Not to mention, it’s better than doing yard work. That’s really unpleasant.

Later.

(PS– I have now edited this post twice to fix issues. QED.).

Trying to find the silver lining…a brief update on my lack of progress

I’ve never been someone who is naturally cheerful. Somebody says, “Good morning!” with a bright and happy smile on their face, and my tendency is to say, “Let’s not jump to conclusions” even if it’s 11:55 AM and the planet hasn’t yet been invaded by right-wing mutant zombies from outer space (the homegrown varieties are quite enough, thank you). This has been, at times, a problem in my church circles; some Christians seem to think you’re supposed to paint a joyful grin on your puss no matter how miserable you actually feel. Not me– somebody asks me how I’m doing and they’re liable to get a response similar to, “Well, I’m not dead yet, but give it time.”

And at the moment, life’s not exactly handing me sunshine, either.

Chiefly, I remain unemployed; I haven’t heard back from either of the companies I interviewed with two or more weeks ago, so it is not looking hopeful. Both interviews seemed to be fairly positive, but my natural pessimism (here shading over into paranoia) assumes that the people who interviewed me showed me to the door with smiles, and then burst out laughing when I was gone. Pretty soon I am going to have to start looking for temporary gigs, which I hate.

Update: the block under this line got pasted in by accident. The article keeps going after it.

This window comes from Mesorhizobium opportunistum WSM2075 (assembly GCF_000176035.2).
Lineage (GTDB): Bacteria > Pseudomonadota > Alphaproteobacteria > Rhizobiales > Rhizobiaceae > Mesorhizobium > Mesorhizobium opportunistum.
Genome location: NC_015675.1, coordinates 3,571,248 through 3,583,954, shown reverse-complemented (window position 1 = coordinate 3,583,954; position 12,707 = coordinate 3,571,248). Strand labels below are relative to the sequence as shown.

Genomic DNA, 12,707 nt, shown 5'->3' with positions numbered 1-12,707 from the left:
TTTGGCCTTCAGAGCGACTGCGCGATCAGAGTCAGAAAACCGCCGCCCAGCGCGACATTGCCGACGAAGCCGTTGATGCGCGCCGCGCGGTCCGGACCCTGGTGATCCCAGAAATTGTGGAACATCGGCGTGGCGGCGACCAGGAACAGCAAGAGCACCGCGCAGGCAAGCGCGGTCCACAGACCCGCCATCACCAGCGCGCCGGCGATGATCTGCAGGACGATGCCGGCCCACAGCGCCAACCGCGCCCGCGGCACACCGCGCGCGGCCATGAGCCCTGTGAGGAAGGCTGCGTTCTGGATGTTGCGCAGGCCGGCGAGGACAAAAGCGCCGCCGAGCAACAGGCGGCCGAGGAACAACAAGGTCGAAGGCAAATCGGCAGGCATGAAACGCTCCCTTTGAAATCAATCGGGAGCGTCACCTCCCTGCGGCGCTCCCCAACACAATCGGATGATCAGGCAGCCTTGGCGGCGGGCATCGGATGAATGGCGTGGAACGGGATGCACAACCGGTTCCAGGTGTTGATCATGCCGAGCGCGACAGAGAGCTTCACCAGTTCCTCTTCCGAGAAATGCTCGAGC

In addition, there is this thing and the other thing, most of which are trivial annoyances that altogether come to a lot of time on my hands, doing chores I don’t like, and probably snacking more than I should. There are stresses and strains and tensions because of the uncertainty of my immediate future. There’s personal stuff that would be embarrassing for me to talk about and which probably needs a therapist’s touch (or sledgehammer).

The holidays are coming, too. I have complex feelings about the season from Thanksgiving through New Year’s, which I will not try to unpack here and now. Suffice to say that I usually feel out of step with the whole commercial business of false cheer and merriment. Somebody says, “Merry Christmas!” to me, they’re liable to get the finger.

And then there’s my lack of progress on Princess of Shadows.

It’s beginning to look as if two out of my three beta readers are not going to be finish their reading-throughs in time for my drop-dead goal of having Shadows published before Christmas. I have almost decided to just do another read-through on my own, make final changes, and publish. I’m not happy about that, but I think it’s something I need to do. This book has been hanging around my neck for far too long.